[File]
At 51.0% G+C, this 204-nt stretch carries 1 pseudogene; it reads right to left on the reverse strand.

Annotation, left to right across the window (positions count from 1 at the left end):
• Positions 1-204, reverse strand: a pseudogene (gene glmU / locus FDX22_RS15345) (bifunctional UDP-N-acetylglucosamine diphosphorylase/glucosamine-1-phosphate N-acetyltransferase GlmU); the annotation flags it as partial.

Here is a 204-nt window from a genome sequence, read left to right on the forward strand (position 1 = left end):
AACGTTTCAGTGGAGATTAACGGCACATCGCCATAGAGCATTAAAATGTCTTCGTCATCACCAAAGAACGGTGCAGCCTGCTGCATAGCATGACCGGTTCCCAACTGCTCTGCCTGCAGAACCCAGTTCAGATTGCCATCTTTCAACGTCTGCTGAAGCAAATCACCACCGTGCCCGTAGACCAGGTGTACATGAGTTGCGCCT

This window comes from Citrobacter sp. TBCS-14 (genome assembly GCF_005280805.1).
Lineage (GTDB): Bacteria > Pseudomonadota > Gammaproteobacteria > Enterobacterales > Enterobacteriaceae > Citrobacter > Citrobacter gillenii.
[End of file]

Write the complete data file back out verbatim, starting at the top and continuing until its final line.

At 51.0% G+C, this 204-nt stretch carries 1 pseudogene; it reads right to left on the reverse strand.

Annotation, left to right across the window (positions count from 1 at the left end):
• Positions 1-204, reverse strand: a pseudogene (gene glmU / locus FDX22_RS15345) (bifunctional UDP-N-acetylglucosamine diphosphorylase/glucosamine-1-phosphate N-acetyltransferase GlmU); the annotation flags it as partial.

Here is a 204-nt window from a genome sequence, read left to right on the forward strand (position 1 = left end):
AACGTTTCAGTGGAGATTAACGGCACATCGCCATAGAGCATTAAAATGTCTTCGTCATCACCAAAGAACGGTGCAGCCTGCTGCATAGCATGACCGGTTCCCAACTGCTCTGCCTGCAGAACCCAGTTCAGATTGCCATCTTTCAACGTCTGCTGAAGCAAATCACCACCGTGCCCGTAGACCAGGTGTACATGAGTTGCGCCT

This window comes from Citrobacter sp. TBCS-14 (genome assembly GCF_005280805.1).
Lineage (GTDB): Bacteria > Pseudomonadota > Gammaproteobacteria > Enterobacterales > Enterobacteriaceae > Citrobacter > Citrobacter gillenii.